Selected Excerpts from Chapter 7 - Learning to Learn

I hope you didn’t get this book with the hope of finding page after page of websites and lists of local information. That information would be meaningless filler, when the topic is learning to love what is local to you. The United States is 3,537,438 square miles (I pulled that piece of information off the Census Website after about 15-20 seconds of hard research - Your five mile radius around your house is roughly 79 square miles. That means any specific information about your location would be irrelevant to the people in the other 3,537,360 square miles. That means you have to do the hard, but fun and rewarding, work of researching your area, but that is part of the adventure.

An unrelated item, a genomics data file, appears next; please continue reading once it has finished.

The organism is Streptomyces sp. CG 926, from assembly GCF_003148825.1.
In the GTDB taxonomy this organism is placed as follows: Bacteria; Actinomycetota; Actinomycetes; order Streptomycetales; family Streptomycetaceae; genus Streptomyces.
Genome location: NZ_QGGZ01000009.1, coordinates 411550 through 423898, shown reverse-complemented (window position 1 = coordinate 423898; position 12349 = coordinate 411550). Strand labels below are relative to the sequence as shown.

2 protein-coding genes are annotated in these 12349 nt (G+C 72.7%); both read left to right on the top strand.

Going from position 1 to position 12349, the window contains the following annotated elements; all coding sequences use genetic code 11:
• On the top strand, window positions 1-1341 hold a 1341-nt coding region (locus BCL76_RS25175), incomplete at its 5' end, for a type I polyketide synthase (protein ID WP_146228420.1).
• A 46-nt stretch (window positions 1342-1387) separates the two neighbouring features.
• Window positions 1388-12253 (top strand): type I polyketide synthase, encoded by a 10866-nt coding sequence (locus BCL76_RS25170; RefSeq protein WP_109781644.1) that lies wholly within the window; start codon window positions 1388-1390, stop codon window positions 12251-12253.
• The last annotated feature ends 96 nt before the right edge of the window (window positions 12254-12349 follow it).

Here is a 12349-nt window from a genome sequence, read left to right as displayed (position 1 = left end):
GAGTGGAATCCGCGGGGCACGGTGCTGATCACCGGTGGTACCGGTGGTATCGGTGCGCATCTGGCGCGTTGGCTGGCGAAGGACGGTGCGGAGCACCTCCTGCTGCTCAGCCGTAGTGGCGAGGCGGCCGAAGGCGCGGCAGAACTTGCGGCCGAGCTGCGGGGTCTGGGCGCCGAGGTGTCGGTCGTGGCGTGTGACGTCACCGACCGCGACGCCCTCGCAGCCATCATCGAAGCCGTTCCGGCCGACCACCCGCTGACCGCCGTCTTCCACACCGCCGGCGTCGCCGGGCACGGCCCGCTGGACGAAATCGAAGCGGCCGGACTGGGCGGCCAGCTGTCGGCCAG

When you see a terse line like, “Mrs. Alexander of 4th Street lost both of her children during the summer of 1904 due to the measles,” you can see it as a simple recitation of fact or you can feel the weight of the unwritten story. Stand on 4th Street in front of Mrs. Alexander’s bungalow and imagine what it was like. How did the neighbors respond? Did the church arrange for meals to be brought over? How did the community grieve? Little tidbits of local history can change a little bungalow on 4th Street into a gripping tale. That tale is lost on those who, a century later, know nothing about it.


Every area has one or two people who know everyone and have accumulated countless stories. They are eager to share these stories with anyone, whether the listener want to hear them or not. For someone who has a packed schedule full of tight deadlines, these people can be a headache. Every conversation turns into long winded stories about the time the firehouse burned down and why Mr. Greer decided to switch to chickens after he lost an entire field of corn in the drought of ’67. For someone who wants to develop a love of all things local, these fountains of stories are a delightful diversion.

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